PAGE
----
There already are plenty of fabulous choices for drought-tolerant plants, but we found that our choices narrowed a little when we moved into a slightly colder zone. We’re quickly discovering that our new location has a shorter growing season, but that it can get warm here, so unpredictability makes it a little risky but a lot fun.
With microclimates, I figure we can push the envelope on a few of our favorite xeric plants. First, let’s talk about microclimates. In essence, a microclimate is a pocket of an area that can vary in temperature and exposure to the elements. A microclimate can be large or tiny. An example of a large microclimate might be the area that runs along the river. The grass there is still green and the leaves remain on some of the trees. A combination of shelter, shade, lower elevation, and moisture contribute to the cooler temperatures you feel when you walk through there on a sunny day.
Microclimates can be as small as the few feet you have to plant in front of your south-facing wall or the inside of the plastic bottle you place over a seedling to absorb sunshine and maintain humidity for a mini-greenhouse effect.
We brought a pad from our spineless prickly pear along and to be sure it made it here, we planted it against the rock wall on the northeast side of our garden (facing southwest) to maximize sun and minimize wind exposure. You also can use microclimates to make plants more drought tolerant. For example, put a plant that needs a little more water than nature usually provides in summer where your terrain naturally comes to a slope and slight pool, creating a natural well. And avoid placing a plant that can’t handle drought on a high southwest-facing spot with no protection. In my area, at least, you might as well be putting the plant up on a clothesline to dry before nightfall.
Here are a few more tips for making microclimates work for you and your plants:
- Try even large trees and shrubs on south-facing walls to add a half-zone of heat. You’ll likely have more success if you buy a plant that’s slightly established (not a bare root, for example). An unusually cold winter might kill the plant or prevent fruiting or blooming, but it’s worth a try.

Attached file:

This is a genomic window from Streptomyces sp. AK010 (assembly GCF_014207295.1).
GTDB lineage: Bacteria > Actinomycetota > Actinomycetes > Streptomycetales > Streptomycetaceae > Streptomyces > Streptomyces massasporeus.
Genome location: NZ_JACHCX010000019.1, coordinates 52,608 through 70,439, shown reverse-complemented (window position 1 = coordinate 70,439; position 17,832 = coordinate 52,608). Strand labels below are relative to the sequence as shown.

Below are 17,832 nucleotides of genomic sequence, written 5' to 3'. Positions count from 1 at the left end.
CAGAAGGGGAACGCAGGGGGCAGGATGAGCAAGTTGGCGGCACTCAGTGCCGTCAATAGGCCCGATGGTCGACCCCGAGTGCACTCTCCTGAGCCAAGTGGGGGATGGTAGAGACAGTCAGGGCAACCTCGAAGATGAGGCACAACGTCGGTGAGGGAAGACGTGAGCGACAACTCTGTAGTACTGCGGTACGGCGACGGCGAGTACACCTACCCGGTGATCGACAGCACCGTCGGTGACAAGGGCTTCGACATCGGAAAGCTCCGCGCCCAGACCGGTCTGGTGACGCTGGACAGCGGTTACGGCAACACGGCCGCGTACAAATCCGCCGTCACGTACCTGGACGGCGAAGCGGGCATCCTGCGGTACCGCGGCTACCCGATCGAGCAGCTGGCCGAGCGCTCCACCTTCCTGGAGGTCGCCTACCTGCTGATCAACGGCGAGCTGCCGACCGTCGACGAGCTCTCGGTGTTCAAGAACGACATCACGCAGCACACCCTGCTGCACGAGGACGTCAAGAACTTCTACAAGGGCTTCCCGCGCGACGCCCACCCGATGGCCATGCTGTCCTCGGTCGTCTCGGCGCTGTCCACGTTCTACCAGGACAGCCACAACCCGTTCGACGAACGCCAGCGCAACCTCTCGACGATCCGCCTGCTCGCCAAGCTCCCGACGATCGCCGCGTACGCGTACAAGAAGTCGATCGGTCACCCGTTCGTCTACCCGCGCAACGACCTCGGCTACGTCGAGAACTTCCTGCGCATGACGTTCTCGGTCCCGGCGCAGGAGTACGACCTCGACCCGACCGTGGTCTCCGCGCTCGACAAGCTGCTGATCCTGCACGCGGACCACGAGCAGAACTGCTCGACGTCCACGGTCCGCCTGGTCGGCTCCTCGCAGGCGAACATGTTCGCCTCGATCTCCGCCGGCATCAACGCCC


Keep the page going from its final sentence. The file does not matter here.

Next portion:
- Take advantage of the shade from the heat-loving tree and fill in around the bottom with perennial or annual bedding flowers that need a little bit of cool shade in summer. They might even provide some natural mulch or protection for your tree on cold nights. Columbine is a great example; it’s a gorgeous flower that grows naturally in higher elevation forests, but might thrive under the dappled shade of a landscape tree.
- Use raised beds and containers to create microclimates. Raised beds that run east to west warm up faster in the spring, and any new vegetables planted on the south side of the beds should beat others to the punch. You can move containers around to create microclimates for plants indoors and out, wintering over cacti and other heat-loving plants in south-facing windows, but setting them out on the patio in spring. Just remember that pots, especially clay ones, dry out more quickly. That’s fine for succulents, but can become a problem for thirsty annuals in the heat of the summer.
- Use mulch or landscape fabrics and plastic to cover ground or seedlings, adding some warmth and protection.
Mostly, what works for a friend or neighbor might not work for you and vice versa. Slight variations in elevation and exposure can make big differences to a plant’s health and happiness. But if you’re willing to take a few risks, you might be able to enjoy your favorite plant right outside, or inside, your window.